Priesthood Offices

The next chapter in the manual is titled, ‘Priesthood Organization.’ It deals mainly with the governance side of the priesthood. In my last post, I talked about how this focus doesn’t make a lot of sense to me. So in lieu of rehashing a lot of that same argument here, I thought I would focus on examining the duties of the first office in the priesthood: the deacon.

Modern scripture actually doesn’t give a lot of guidance about the duties of a deacon. In section 2o, where the different offices of the priesthood are enumerated, we read:

57 And [the teacher] is to be assisted always, in all his duties in the church, by the adeacons, if occasion requires.

58 But neither teachers nor deacons have authority to baptize, administer the asacrament, or lay on bhands;

59 They are, however, to warn, expound, exhort, and teach, and invite all to come unto Christ.

The revelation seems to tell us more about what a Deacon is not to do than explain what it is they do. Since the mission of the modern church is ‘to invite all to come unto Christ,’ I don’t think we can lay that all at the feet of our 12 year olds. Interestingly, the one thing that we usually associate with Deacons (passing the sacrament) is not mentioned. In fact, verse 58 specifically prohibits deacons from ‘administering’ the sacrament.

The manual has this to say,

A young man who has been baptized and confirmed a member of the Church and is worthy may be ordained to the office of deacon when he is 12 years old. The deacons are usually assigned to pass the sacrament to members of the Church, keep Church buildings and grounds in good order, act as messengers for priesthood leaders, and fulfill special assignments such as collecting fast offerings.

The manual seems to make clear that these aren’t officially prescribed duties that may only be carried out by those ordained to the office of a deacon. Deacons are ‘assigned to pass the sacrament,’ and they may be asked to fill other ‘special assignments.’ However, in none of these assignments is the boy performing them actually exercising priesthood in the manner we usually think about it in the Church.

If passing the sacrament is not ‘administering’ it, is the passing of the sacrament trays a priesthood responsibility at all? In LDS worship services, we don’t require that the sacrament tray always be in control of priesthood hands. Women, girls, and boys who haven’t been ordained to some office of the priesthood pass the trays down their pews.

(Interestingly, this is not the case in certain conservative branches of the reorganized church. These restoration branch members stick to a more literal reading of the duties of the priesthood. Only ordained priests pass the sacrament trays and they take it to each member of the congregation from what I understand.)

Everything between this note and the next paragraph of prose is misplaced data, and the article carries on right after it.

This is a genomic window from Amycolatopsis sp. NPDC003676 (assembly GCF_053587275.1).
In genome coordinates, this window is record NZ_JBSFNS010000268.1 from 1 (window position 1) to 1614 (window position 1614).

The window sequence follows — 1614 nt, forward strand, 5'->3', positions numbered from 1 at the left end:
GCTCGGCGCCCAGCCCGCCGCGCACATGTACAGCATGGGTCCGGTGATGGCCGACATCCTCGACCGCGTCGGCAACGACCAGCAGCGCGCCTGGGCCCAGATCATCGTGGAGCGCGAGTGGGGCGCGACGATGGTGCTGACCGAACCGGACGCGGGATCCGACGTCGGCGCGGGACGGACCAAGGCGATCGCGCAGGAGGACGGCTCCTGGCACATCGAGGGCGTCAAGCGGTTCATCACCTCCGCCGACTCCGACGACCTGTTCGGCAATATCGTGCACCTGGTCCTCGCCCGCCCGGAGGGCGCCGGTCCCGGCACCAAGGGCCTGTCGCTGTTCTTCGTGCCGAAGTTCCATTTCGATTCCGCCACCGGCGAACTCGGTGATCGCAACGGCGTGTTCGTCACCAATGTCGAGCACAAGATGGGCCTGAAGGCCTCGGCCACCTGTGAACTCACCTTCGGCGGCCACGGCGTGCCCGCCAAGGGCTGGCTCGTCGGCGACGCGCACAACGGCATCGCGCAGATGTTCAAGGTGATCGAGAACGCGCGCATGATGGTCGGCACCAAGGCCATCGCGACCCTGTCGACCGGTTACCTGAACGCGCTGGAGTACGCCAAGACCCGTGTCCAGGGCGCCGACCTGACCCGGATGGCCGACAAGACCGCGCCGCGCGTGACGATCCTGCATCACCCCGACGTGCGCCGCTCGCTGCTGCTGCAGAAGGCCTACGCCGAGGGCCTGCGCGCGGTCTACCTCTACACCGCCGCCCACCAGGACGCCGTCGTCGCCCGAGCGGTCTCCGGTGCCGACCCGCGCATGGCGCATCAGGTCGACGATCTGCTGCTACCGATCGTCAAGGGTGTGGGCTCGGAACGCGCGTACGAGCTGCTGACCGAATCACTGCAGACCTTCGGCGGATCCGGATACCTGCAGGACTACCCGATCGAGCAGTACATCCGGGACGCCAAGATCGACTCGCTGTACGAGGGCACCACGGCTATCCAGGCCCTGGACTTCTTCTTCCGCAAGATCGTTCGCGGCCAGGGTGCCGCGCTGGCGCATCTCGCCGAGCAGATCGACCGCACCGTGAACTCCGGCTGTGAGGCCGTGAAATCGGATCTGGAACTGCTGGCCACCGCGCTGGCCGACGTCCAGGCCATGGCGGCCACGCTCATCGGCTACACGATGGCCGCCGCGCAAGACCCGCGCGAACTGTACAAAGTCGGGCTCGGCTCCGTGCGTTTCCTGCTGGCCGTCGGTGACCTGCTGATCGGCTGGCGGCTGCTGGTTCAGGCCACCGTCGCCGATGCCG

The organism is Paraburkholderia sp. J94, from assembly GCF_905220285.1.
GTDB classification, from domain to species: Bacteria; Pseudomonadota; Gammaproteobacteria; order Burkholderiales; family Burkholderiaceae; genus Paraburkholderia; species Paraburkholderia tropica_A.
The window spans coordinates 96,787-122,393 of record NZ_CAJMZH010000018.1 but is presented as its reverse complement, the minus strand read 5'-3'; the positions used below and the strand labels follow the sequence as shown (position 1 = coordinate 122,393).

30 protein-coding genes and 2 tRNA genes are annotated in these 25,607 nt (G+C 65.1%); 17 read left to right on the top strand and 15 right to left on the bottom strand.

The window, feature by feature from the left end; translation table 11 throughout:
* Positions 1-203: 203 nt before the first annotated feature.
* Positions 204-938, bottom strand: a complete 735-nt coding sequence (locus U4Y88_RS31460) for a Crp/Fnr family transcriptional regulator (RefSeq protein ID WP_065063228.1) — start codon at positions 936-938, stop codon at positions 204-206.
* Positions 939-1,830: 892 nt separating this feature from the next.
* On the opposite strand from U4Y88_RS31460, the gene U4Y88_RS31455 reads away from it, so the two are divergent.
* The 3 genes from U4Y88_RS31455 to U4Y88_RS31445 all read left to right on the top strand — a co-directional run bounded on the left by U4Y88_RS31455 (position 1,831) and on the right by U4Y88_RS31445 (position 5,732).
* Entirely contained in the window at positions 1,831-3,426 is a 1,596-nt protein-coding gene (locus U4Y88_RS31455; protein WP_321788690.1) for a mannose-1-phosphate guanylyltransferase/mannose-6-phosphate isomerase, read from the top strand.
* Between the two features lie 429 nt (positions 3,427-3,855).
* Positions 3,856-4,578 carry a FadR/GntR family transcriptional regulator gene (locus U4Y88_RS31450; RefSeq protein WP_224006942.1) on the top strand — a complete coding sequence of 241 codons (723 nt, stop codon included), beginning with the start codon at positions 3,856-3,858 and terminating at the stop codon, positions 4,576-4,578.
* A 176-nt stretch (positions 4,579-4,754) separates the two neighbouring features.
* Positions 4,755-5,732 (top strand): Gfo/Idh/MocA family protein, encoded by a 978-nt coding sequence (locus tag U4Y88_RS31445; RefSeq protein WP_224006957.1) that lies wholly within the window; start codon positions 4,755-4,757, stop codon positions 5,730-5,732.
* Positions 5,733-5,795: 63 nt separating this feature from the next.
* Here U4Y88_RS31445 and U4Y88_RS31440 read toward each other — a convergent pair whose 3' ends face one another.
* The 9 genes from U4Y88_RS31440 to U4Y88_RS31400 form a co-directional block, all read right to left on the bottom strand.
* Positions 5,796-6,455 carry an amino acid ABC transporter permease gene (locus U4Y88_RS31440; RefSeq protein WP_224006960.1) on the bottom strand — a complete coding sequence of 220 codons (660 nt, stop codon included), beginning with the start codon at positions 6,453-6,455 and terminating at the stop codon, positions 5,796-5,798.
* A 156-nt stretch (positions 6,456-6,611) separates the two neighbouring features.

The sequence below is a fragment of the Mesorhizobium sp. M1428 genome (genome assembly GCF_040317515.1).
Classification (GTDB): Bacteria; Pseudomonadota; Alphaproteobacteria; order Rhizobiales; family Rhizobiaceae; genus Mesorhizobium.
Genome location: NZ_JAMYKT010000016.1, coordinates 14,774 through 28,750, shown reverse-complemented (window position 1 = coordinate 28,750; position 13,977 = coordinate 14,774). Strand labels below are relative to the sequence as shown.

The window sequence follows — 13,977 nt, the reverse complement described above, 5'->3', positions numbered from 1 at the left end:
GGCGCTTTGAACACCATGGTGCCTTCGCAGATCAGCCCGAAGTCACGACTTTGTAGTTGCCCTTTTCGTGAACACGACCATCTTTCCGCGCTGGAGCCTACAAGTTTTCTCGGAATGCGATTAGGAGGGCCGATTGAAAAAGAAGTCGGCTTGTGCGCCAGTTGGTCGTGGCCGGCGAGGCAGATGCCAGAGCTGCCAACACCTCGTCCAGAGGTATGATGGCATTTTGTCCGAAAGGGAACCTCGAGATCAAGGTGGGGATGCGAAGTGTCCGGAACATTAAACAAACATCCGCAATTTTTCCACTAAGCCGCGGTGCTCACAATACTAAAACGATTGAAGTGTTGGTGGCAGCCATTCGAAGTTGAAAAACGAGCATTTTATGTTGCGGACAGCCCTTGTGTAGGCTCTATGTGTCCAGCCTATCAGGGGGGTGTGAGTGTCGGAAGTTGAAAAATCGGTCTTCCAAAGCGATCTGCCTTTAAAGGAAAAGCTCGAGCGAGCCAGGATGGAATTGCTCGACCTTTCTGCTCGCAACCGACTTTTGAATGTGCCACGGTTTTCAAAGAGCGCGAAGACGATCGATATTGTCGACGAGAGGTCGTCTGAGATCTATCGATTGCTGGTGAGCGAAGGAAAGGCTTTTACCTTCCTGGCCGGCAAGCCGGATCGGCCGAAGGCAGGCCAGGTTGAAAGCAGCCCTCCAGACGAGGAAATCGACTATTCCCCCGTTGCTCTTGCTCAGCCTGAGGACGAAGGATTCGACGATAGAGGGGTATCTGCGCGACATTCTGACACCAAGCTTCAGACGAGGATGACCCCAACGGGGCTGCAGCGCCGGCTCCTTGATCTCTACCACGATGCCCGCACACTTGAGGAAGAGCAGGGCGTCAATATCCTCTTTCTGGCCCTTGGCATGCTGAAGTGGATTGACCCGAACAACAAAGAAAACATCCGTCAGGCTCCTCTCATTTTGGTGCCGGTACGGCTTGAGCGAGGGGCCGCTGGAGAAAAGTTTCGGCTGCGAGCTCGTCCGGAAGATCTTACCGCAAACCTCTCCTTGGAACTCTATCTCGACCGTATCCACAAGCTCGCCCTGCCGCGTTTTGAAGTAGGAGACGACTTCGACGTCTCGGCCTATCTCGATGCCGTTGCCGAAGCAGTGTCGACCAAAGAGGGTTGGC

It is interesting to consider the changes that have been made to priesthood organization. From what I understand, it wasn’t until 1908 that boys were regularly ordained to be deacons, and the idea that young men would ‘automatically’ progress through priesthood offices came around the same time. Again, the restoration branches handle this differently. Priesthood offices are not seen as a rigid hierarchy, and men are said to be called into different positions according to their different gifts and talents.

In living memory, men in stakes were called as ‘seventies,’ and stakes had quorums of seventy that served in a missionary outreach capacity.

In the last ten years or so, the Church created additional quorums of the seventy to preside over different regions of the church.

The revelations leave plenty of room for creative adaptation. It is interesting to consider how we might interpret them in the future.

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About Brad

I am a rather typical — or perhaps just not atypical — example of a 21st century, “uncorrelated” Mormon. My “Mormon Story” is (I have learned) rather cliche. I was raised by goodly parents, we went to church, followed the letter of the word of wisdom, abstained from the baser elements of the culture, etc. I served an honorable mission, enrolled at BYU, got married in the temple, and never seriously doubted until beginning a PhD program far beyond the Mormon corridor.

One response to “Priesthood Offices”

  1. Timothy Kay Browning says :

    Even when I was little, I wondered about the rigidity of priesthood duties when they didn’t seem to really be in the scriptures. At the same time, I loved moving up the ranks and being in charge of specific and important things from a young age.

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